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Women Coaches’ Corner


BY SALLY STEVENS NRA LEVEL II SHOTGUN COACH


We Need More Women Shooting Coaches


The youth shooting sports demographic has changed in a positive way over the last several years, moving from predominantly male to a greater balance of male and female shooters. There continues to be, however, a signifi cant lack of female shooting coaches across all shooting sports disciplines. This is totally logical, in my opinion, as the usual time progression for shooters moves from youth shooter to adult shooter and, possibly, adult coach. I believe there is an untapped resource out there to change this pat- tern, as waiting for our many young female shooters to become coaches and men- tors does not need to be the only way to increase female shooting coaches. How do I know this? As a


42-year-old widow and moth- er of three youth shooters, I was asked by their coach to try the sport, just for fun. I declined twice but, being a good Minnesotan, politely accepted on the third offer and shot 2/25. My score was bad, but a spark was ignited in me and I was hooked on both the sport and shooting competition! Within my fi rst year, I logged more than 10,000 targets in practice and competition, completed the NRA Level 1 Shotgun Coach class, and started helping the coach who fi rst introduced me to the sport. Was I, initially, afraid to try and afraid to fail — espe-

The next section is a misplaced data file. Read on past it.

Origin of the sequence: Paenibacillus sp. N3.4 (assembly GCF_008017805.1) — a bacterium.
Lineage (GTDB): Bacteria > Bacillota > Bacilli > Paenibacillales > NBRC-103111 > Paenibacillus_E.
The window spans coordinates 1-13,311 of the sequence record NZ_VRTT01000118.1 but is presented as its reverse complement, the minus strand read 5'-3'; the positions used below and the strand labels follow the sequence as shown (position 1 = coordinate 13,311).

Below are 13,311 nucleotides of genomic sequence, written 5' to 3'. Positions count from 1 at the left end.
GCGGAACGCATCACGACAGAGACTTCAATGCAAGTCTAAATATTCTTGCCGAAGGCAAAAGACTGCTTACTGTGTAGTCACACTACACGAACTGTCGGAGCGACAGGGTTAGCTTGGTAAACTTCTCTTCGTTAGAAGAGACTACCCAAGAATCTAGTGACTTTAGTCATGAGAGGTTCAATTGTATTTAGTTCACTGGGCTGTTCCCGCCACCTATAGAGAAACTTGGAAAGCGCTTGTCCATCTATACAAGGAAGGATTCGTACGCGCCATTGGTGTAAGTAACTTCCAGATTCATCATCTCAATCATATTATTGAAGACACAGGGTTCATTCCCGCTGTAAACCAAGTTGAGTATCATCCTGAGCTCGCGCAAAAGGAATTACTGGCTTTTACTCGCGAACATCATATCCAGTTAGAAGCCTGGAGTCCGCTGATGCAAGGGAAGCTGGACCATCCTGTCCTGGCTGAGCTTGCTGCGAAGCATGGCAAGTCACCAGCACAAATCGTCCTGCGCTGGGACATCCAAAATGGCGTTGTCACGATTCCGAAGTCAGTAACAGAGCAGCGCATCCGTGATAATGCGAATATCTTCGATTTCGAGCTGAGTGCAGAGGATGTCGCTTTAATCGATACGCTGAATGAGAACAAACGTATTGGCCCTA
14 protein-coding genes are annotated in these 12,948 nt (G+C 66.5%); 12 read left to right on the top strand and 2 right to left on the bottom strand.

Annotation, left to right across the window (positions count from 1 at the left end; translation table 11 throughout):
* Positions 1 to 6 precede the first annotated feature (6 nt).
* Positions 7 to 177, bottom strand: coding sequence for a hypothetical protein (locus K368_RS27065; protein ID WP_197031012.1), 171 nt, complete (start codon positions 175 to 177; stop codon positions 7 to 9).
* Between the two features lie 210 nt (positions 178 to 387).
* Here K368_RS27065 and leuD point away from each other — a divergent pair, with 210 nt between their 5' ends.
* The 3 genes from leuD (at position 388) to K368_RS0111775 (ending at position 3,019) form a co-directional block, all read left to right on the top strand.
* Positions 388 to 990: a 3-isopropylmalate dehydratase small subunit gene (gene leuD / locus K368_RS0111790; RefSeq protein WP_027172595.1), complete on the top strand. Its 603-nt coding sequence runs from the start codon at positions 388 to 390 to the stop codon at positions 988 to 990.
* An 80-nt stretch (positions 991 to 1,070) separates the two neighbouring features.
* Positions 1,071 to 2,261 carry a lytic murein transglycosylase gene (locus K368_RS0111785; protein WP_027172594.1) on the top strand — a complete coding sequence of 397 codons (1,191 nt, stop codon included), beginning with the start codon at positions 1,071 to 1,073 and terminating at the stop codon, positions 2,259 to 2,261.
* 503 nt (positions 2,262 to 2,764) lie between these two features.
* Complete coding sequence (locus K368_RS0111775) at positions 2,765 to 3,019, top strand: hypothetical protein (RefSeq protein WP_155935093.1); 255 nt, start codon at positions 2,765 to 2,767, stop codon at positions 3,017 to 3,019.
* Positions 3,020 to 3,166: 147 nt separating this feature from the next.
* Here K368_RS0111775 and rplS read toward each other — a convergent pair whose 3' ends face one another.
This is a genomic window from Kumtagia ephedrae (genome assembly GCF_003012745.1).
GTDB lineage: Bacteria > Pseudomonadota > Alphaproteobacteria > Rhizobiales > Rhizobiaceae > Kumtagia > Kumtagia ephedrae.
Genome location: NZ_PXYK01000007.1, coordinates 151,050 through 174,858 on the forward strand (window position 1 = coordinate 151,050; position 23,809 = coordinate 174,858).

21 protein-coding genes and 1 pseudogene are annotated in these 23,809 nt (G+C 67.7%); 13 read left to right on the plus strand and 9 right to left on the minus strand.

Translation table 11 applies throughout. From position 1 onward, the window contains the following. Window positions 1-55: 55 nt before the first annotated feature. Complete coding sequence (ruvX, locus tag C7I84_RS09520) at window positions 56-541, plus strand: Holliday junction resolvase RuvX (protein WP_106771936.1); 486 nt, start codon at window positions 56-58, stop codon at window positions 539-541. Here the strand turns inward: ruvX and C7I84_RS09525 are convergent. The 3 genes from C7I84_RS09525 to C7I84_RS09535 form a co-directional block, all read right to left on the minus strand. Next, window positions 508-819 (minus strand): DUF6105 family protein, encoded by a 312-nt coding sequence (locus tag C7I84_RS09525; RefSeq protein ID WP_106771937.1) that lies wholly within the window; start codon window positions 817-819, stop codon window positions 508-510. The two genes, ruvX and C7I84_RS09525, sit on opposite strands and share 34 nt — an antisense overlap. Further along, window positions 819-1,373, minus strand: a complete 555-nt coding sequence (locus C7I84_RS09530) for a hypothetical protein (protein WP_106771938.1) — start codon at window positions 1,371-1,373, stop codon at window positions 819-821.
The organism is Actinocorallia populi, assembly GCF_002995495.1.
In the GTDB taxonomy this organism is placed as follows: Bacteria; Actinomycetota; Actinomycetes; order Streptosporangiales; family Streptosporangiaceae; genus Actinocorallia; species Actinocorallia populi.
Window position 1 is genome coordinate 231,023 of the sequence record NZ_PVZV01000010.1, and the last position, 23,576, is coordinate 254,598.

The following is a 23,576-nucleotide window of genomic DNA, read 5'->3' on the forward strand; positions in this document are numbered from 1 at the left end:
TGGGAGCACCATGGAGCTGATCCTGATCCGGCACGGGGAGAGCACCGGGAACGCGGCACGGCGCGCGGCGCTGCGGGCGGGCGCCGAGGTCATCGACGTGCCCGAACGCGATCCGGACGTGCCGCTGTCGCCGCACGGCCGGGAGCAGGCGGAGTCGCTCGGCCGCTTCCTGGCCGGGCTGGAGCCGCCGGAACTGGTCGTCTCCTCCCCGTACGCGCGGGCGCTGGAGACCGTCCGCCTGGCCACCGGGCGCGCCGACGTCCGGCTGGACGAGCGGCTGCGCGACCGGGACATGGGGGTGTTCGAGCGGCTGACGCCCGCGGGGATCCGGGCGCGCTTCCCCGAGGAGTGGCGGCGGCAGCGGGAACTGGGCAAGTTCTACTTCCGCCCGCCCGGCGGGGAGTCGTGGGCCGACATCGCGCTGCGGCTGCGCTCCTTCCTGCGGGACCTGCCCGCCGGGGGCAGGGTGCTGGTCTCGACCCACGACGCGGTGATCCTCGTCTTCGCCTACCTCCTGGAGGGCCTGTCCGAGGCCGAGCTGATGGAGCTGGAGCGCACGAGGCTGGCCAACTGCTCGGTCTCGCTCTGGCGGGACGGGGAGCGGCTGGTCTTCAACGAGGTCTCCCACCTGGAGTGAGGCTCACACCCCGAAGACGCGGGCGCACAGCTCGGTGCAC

cially in front of my children and everyone else at the club? Absolutely. Ultimately it was the encouragement I received from coaches, par- ents,


fellow shooters and


the pride of my children and my love of the game that propelled me forward. Now as a NRA Certifi ed


Level II Shotgun Coach and a member of the National Shotgun Coach Develop- ment Staff, I train, mentor and encourage women to take their own leap of faith to become shooters and coaches. I encourage you to reach out to mothers, sis- ters, aunts, female friends— these are just some of the


many women in our shoot- ers’ lives who have the po- tential to become infl uential, impactful coaches and men- tors.


I mentor several women


coaches who, like me, had never shot a gun before adulthood but are now posi- tively infl uencing hundreds of youth as successful coaches. Coaching doesn’t stop with our athletes; it ex- tends to fi nding those who can impact positive change in our disciplines and coach- ing them towards success. Mothers of youth shoot-


ers are some of my favorite people. Granted, that may be because I started out


as a mother of youth shoot- ers before also becoming a shooter and ultimately, a coach. Mostly it’s because there is something very powerful about a mother committed to your shooting program. Many of my hard- est workers, organized and dedicated volunteers, and most passionate coaches are women. Several did not start out this way and may have not wanted their chil- dren participating in shoot- ing sports at all! A few tips, choice words


and education usually help even the most cautious, pro- tective parent to view shoot- ing sports in a more con- structive light. As a coach, I am particu- larly tuned into all attend- ees on registration day, with youth shooters usually very excited and parents in tow. I fi nd parents with reserva- tions, usually mothers, who wait until the paperwork is done before asking ques- tions regarding safety, proce- dure, or expectations. This is a crucial time and one not to be brushed off. The question you are really being asked is, “Will my child be safe?” Know that it is not enough to simply tell a parent that “yes, everything will be fi ne” — it is your responsibility as coach to prove safety is fi rst and foremost in your program. Part of the requirement


for all our shooters, from new shooters to our na- tional competition squads, is to attend our 30-minute


March 2015 | USA Shooting News 21


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